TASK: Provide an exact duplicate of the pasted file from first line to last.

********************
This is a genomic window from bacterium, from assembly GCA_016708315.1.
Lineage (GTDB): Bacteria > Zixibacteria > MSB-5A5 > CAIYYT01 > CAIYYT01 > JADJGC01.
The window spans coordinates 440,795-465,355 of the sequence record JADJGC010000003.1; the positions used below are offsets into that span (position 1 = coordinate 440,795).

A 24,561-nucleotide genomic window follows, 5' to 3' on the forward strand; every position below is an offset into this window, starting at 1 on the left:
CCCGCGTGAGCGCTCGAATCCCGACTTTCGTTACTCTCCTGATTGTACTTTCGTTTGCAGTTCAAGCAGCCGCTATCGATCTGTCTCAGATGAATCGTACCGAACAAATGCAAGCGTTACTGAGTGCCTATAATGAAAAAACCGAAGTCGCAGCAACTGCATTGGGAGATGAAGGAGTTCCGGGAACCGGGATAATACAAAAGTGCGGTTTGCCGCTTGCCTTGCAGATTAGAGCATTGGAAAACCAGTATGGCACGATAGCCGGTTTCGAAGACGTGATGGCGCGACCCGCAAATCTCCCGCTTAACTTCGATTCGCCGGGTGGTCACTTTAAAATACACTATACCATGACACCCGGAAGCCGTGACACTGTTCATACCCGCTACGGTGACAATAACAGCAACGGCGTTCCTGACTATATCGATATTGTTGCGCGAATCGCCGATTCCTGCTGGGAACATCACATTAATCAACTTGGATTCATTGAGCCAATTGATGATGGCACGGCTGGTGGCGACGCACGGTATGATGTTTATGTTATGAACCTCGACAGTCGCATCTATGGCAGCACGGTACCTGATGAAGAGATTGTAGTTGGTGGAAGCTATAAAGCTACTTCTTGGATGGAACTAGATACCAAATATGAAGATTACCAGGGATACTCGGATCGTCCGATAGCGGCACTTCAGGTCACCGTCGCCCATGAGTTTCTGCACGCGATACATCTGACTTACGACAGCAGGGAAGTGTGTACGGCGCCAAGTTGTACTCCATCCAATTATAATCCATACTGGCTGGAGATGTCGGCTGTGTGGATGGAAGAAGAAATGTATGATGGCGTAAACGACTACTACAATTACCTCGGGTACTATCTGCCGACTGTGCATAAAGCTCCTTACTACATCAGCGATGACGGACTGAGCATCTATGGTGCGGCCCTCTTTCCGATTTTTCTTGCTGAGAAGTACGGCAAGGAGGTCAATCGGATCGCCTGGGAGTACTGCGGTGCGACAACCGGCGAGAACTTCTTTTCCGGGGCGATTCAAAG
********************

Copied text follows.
This is a genomic window from bacterium, from assembly GCA_016708315.1.
Lineage (GTDB): Bacteria > Zixibacteria > MSB-5A5 > CAIYYT01 > CAIYYT01 > JADJGC01.
The window spans coordinates 440,795-465,355 of the sequence record JADJGC010000003.1; the positions used below are offsets into that span (position 1 = coordinate 440,795).

A 24,561-nucleotide genomic window follows, 5' to 3' on the forward strand; every position below is an offset into this window, starting at 1 on the left:
CCCGCGTGAGCGCTCGAATCCCGACTTTCGTTACTCTCCTGATTGTACTTTCGTTTGCAGTTCAAGCAGCCGCTATCGATCTGTCTCAGATGAATCGTACCGAACAAATGCAAGCGTTACTGAGTGCCTATAATGAAAAAACCGAAGTCGCAGCAACTGCATTGGGAGATGAAGGAGTTCCGGGAACCGGGATAATACAAAAGTGCGGTTTGCCGCTTGCCTTGCAGATTAGAGCATTGGAAAACCAGTATGGCACGATAGCCGGTTTCGAAGACGTGATGGCGCGACCCGCAAATCTCCCGCTTAACTTCGATTCGCCGGGTGGTCACTTTAAAATACACTATACCATGACACCCGGAAGCCGTGACACTGTTCATACCCGCTACGGTGACAATAACAGCAACGGCGTTCCTGACTATATCGATATTGTTGCGCGAATCGCCGATTCCTGCTGGGAACATCACATTAATCAACTTGGATTCATTGAGCCAATTGATGATGGCACGGCTGGTGGCGACGCACGGTATGATGTTTATGTTATGAACCTCGACAGTCGCATCTATGGCAGCACGGTACCTGATGAAGAGATTGTAGTTGGTGGAAGCTATAAAGCTACTTCTTGGATGGAACTAGATACCAAATATGAAGATTACCAGGGATACTCGGATCGTCCGATAGCGGCACTTCAGGTCACCGTCGCCCATGAGTTTCTGCACGCGATACATCTGACTTACGACAGCAGGGAAGTGTGTACGGCGCCAAGTTGTACTCCATCCAATTATAATCCATACTGGCTGGAGATGTCGGCTGTGTGGATGGAAGAAGAAATGTATGATGGCGTAAACGACTACTACAATTACCTCGGGTACTATCTGCCGACTGTGCATAAAGCTCCTTACTACATCAGCGATGACGGACTGAGCATCTATGGTGCGGCCCTCTTTCCGATTTTTCTTGCTGAGAAGTACGGCAAGGAGGTCAATCGGATCGCCTGGGAGTACTGCGGTGCGACAACCGGCGAGAACTTCTTTTCCGGGGCGATTCAAAG